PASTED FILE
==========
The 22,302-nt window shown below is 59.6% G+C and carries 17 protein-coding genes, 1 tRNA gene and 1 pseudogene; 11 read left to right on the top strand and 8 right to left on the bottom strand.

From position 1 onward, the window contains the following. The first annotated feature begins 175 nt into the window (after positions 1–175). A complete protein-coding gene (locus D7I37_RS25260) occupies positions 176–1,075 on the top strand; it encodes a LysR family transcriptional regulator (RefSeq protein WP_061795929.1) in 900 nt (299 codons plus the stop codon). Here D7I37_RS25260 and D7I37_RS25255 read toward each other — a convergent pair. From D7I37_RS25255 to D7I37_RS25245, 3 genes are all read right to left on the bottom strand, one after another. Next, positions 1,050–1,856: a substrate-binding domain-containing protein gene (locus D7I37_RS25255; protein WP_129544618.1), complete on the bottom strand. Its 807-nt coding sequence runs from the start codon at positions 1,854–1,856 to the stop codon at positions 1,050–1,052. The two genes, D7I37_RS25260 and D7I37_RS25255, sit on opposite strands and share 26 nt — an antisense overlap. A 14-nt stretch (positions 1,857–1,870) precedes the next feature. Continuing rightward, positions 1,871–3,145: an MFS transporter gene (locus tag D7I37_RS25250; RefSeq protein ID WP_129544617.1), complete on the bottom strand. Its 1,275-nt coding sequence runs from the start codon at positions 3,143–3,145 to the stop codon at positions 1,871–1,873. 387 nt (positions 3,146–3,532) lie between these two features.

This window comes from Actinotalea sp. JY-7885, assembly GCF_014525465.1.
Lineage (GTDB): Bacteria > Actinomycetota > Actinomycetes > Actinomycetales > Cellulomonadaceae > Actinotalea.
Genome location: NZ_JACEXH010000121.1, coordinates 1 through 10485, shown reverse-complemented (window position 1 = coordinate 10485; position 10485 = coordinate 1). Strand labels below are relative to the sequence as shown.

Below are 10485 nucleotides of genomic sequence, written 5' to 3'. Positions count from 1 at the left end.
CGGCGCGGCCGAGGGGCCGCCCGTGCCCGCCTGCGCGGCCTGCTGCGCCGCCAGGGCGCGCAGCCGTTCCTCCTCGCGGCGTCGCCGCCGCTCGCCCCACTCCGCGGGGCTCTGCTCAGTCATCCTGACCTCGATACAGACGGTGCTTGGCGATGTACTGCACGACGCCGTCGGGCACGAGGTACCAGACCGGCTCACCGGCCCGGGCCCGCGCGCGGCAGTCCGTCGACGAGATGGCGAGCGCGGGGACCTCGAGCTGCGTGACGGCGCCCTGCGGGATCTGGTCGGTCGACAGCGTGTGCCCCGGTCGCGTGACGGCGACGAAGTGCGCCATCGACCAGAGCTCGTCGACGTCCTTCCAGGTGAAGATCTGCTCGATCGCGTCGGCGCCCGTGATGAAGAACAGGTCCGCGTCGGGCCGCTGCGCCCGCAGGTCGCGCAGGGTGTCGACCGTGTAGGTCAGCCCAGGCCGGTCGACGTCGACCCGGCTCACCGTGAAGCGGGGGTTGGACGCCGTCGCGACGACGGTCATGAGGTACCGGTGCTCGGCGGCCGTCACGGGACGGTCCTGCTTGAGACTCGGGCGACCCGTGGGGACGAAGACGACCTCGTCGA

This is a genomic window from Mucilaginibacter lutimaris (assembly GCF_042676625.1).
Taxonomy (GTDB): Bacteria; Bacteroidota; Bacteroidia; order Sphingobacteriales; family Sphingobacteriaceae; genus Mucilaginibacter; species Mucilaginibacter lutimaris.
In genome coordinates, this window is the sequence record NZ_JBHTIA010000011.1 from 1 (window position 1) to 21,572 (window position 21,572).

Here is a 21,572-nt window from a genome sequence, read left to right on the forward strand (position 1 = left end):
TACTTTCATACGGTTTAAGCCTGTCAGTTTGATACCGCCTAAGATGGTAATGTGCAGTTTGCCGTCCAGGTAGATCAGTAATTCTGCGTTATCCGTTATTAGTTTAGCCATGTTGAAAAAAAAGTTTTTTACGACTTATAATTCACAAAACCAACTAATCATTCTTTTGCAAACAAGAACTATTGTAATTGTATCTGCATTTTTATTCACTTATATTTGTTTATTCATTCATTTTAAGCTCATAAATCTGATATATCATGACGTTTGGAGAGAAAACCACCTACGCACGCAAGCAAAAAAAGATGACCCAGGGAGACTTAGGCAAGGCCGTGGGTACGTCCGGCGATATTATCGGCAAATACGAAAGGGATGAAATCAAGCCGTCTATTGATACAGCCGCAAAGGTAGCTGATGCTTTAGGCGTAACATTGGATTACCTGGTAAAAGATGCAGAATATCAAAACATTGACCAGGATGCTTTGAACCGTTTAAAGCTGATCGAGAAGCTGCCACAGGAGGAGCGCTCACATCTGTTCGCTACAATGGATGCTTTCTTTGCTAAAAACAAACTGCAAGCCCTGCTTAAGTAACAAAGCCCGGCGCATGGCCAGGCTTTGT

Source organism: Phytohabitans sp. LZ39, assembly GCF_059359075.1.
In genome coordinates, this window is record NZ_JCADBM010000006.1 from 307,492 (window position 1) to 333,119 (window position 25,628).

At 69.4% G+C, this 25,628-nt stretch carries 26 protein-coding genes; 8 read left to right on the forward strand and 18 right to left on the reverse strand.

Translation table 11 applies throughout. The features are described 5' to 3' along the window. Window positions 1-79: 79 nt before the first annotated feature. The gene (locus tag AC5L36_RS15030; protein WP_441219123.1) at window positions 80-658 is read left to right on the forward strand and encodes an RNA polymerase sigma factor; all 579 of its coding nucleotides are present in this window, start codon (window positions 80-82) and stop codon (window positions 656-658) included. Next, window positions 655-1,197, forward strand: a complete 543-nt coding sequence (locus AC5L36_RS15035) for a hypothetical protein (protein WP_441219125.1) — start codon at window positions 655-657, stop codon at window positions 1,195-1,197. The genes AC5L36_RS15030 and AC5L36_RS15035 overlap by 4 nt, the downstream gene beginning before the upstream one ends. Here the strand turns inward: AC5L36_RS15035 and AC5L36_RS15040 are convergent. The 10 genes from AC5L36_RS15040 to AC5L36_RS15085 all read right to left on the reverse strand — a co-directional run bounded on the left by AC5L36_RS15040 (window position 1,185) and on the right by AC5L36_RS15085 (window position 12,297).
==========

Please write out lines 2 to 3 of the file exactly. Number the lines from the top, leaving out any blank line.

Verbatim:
From position 1 onward, the window contains the following. The first annotated feature begins 175 nt into the window (after positions 1–175). A complete protein-coding gene (locus D7I37_RS25260) occupies positions 176–1,075 on the top strand; it encodes a LysR family transcriptional regulator (RefSeq protein WP_061795929.1) in 900 nt (299 codons plus the stop codon). Here D7I37_RS25260 and D7I37_RS25255 read toward each other — a convergent pair. From D7I37_RS25255 to D7I37_RS25245, 3 genes are all read right to left on the bottom strand, one after another. Next, positions 1,050–1,856: a substrate-binding domain-containing protein gene (locus D7I37_RS25255; protein WP_129544618.1), complete on the bottom strand. Its 807-nt coding sequence runs from the start codon at positions 1,854–1,856 to the stop codon at positions 1,050–1,052. The two genes, D7I37_RS25260 and D7I37_RS25255, sit on opposite strands and share 26 nt — an antisense overlap. A 14-nt stretch (positions 1,857–1,870) precedes the next feature. Continuing rightward, positions 1,871–3,145: an MFS transporter gene (locus tag D7I37_RS25250; RefSeq protein ID WP_129544617.1), complete on the bottom strand. Its 1,275-nt coding sequence runs from the start codon at positions 3,143–3,145 to the stop codon at positions 1,871–1,873. 387 nt (positions 3,146–3,532) lie between these two features.

This window comes from Actinotalea sp. JY-7885, assembly GCF_014525465.1.